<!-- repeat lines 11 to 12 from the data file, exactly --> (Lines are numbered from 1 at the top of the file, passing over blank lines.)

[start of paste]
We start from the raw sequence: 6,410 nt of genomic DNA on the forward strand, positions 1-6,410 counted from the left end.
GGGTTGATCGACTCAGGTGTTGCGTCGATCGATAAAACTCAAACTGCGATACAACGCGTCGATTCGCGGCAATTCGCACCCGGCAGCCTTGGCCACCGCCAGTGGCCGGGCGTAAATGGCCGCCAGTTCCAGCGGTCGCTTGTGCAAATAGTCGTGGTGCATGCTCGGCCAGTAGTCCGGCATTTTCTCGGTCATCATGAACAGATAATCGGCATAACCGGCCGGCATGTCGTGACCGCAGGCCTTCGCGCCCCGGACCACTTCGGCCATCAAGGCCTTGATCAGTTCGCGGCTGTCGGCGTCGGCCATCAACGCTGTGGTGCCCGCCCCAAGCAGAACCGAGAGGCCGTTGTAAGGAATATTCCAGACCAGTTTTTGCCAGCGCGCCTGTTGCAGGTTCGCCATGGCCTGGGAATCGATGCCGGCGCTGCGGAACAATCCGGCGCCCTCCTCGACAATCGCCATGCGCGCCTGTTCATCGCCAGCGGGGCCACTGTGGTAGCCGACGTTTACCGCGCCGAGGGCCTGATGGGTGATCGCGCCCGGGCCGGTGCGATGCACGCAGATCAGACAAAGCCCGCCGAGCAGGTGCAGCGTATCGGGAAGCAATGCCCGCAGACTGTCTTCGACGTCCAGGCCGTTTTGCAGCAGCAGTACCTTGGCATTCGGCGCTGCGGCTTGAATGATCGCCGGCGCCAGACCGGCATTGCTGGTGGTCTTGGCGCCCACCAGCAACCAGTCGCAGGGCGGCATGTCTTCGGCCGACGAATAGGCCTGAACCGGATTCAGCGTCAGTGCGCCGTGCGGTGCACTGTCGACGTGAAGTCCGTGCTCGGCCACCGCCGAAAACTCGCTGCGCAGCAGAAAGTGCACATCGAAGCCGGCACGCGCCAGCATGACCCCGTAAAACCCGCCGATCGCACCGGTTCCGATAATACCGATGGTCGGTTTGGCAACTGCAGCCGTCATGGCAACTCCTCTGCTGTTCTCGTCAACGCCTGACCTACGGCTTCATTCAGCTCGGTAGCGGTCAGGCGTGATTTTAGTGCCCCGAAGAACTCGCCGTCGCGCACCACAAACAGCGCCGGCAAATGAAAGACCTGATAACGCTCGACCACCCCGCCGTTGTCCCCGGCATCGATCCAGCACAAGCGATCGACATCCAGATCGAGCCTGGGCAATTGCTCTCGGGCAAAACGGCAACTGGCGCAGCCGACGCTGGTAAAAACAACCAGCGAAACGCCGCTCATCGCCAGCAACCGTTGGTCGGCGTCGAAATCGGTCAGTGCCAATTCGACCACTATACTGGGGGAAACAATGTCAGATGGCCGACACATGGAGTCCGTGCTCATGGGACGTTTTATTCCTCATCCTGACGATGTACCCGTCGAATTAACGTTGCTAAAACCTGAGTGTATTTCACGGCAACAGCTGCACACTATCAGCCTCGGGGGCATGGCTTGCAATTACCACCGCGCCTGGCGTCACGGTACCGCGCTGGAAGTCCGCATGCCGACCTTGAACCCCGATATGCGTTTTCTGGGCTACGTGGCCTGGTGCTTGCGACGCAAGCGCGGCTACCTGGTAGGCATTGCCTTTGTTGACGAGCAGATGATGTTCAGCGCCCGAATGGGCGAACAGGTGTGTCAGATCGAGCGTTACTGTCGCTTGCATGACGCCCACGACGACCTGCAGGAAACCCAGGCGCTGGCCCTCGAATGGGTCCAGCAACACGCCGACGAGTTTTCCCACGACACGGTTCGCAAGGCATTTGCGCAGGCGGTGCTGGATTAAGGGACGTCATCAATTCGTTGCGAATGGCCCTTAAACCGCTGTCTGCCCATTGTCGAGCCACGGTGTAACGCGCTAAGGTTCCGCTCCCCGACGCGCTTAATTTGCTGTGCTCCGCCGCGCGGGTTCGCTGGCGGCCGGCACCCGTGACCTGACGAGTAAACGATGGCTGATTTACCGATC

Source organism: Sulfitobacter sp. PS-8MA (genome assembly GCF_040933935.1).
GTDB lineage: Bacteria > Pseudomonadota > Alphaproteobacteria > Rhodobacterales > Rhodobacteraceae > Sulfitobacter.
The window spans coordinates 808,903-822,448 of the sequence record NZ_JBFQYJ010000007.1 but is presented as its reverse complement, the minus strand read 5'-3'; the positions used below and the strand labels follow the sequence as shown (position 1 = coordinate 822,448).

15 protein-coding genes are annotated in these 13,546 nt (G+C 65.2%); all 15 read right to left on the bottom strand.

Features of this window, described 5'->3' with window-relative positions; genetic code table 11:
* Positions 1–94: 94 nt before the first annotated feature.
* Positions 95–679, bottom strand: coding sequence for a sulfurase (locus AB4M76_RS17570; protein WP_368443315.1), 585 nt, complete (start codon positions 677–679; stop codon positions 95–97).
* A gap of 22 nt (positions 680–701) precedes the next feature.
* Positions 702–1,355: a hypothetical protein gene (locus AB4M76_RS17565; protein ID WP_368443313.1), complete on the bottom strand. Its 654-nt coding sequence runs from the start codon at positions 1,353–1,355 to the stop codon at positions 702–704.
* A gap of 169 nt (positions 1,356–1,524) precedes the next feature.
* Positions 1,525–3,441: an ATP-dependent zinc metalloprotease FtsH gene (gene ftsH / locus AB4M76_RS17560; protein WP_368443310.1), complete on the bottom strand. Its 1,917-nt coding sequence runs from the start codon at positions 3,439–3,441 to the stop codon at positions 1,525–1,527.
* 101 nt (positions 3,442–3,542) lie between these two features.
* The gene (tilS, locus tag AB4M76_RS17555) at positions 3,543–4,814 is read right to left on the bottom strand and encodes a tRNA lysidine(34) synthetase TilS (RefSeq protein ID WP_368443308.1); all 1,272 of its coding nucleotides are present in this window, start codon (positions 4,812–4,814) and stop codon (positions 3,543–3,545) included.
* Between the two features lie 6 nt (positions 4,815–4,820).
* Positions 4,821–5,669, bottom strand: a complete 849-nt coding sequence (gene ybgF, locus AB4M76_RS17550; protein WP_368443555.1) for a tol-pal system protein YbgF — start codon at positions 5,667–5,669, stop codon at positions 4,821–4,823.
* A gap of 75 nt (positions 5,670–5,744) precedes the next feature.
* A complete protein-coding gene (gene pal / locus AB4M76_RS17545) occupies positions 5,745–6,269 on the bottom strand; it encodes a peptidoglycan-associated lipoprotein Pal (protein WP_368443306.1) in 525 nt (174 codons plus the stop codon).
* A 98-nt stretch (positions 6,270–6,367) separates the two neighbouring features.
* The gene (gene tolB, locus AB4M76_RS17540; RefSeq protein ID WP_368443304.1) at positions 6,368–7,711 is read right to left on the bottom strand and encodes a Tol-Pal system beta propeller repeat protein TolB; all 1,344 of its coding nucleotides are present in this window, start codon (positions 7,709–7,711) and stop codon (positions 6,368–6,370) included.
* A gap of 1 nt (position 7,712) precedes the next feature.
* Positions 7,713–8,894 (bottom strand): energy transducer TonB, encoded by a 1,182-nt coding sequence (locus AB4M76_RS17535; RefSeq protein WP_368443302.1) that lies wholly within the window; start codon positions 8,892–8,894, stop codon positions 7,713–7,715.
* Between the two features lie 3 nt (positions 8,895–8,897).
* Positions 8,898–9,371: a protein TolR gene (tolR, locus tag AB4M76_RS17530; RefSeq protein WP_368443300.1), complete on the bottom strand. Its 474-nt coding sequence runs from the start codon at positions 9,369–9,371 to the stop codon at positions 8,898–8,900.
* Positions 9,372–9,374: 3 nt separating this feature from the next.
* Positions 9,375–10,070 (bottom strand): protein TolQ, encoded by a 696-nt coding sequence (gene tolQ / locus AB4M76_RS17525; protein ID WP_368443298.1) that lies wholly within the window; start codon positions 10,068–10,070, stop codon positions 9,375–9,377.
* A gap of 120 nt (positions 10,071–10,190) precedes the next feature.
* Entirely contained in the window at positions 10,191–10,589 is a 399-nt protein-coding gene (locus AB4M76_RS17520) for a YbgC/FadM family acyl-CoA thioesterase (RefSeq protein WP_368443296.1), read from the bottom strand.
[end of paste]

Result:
* Positions 702–1,355: a hypothetical protein gene (locus AB4M76_RS17565; protein ID WP_368443313.1), complete on the bottom strand. Its 654-nt coding sequence runs from the start codon at positions 1,353–1,355 to the stop codon at positions 702–704.
* A gap of 169 nt (positions 1,356–1,524) precedes the next feature.